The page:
If you are thinking about filing for divorce in the Chicago area, it is important to have an experienced Chicago divorce lawyer on your side. In recent years, Illinois divorce law underwent significant changes that resulted in “no-fault” divorce, as well as guidelines for calculating spousal maintenance and a new model for calculating child support. The revisions to the Illinois Marriage and Dissolution of Marriage Act (IMDMA) also eradicated the terms “child custody” and “visitation,” replacing them instead with the terms “parental responsibilities” and “parenting time.”
When you are considering divorce in Chicagoland, you should begin working on your case with an experienced advocate as soon as possible. An attorney at the Law Office of George M. Sanders, P.C. can speak with you today about your options.
Under the IMDMA, divorce is a term that is also discussed as the “dissolution of marriage.” Divorce is a way of legally dissolving the relationship between spouses, and it is a process through which the court can make determinations about the distribution of marital property, whether spousal maintenance is appropriate, and how parental responsibilities for children should be allocated.
Illinois used to be a fault-based state in terms of divorce, but now it is what is known as a “no-fault” state. Accordingly, anyone who files for divorce does not have to prove that the other spouse is at fault. Instead, they can state that there are irreconcilable differences in the marriage for a “no-fault” divorce.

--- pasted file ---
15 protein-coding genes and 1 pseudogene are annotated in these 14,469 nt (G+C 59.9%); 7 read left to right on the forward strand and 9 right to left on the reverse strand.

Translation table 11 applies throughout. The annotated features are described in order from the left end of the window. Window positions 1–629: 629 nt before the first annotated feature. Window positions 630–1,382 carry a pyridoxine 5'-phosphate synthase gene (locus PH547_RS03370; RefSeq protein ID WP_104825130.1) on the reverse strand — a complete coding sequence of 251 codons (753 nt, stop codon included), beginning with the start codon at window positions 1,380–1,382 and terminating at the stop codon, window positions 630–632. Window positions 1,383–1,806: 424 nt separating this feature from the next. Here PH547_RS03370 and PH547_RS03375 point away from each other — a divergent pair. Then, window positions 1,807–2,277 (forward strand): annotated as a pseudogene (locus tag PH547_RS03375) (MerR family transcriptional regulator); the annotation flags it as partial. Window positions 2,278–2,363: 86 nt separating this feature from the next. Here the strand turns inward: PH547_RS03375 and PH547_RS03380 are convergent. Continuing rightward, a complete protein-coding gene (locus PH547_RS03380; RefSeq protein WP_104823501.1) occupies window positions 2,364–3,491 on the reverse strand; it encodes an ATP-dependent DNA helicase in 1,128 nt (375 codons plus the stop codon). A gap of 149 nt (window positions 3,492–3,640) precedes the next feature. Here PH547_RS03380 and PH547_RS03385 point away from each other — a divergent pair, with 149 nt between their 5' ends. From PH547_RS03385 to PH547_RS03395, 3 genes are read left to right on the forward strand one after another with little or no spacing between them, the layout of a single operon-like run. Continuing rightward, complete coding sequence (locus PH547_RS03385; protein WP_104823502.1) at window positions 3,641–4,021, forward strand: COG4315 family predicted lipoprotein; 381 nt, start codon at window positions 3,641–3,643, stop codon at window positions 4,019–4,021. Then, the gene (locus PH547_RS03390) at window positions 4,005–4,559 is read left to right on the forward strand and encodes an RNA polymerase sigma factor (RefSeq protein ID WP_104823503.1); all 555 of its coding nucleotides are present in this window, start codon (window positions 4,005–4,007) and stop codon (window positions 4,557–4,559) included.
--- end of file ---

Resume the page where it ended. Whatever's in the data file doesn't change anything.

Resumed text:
Sometimes a family’s situation can change after a divorce is finalized. For instance, one of the spouses might get a raise at her job or might lose her job. Or one of the spouses might be offered a new job in a different state, necessitating that the parents revisit their allocation judgment. When there is a substantial change in circumstances, it may be possible to modify a court order.
If you are currently paying spousal maintenance and lost your job, you may be able to seek a spousal support modification that takes into account your actual, current income. Likewise, if you pay spousal maintenance and your spouse recently got a new, high-paying job, the court may be able to revisit the spousal maintenance order to determine an appropriate amount given the change in circumstances.
Similarly, when a divorce involves minor children, a substantial change in circumstances can mean that the parents need to reassess their parenting plan or the allocation judgment. In some situations, when both parents agree to an amendment or modification of the parenting plan, it may be possible to change the terms without asking the court to make a decision. Otherwise, the parent seeking a modification typically will need to prove that there has been a substantial change in circumstances as it is defined under the IMDMA.
Do you need assistance with your divorce case? A compassionate divorce attorney in Chicago can speak with you today about your case. Contact the Law Office of George M. Sanders, P.C. to learn more about how we can help.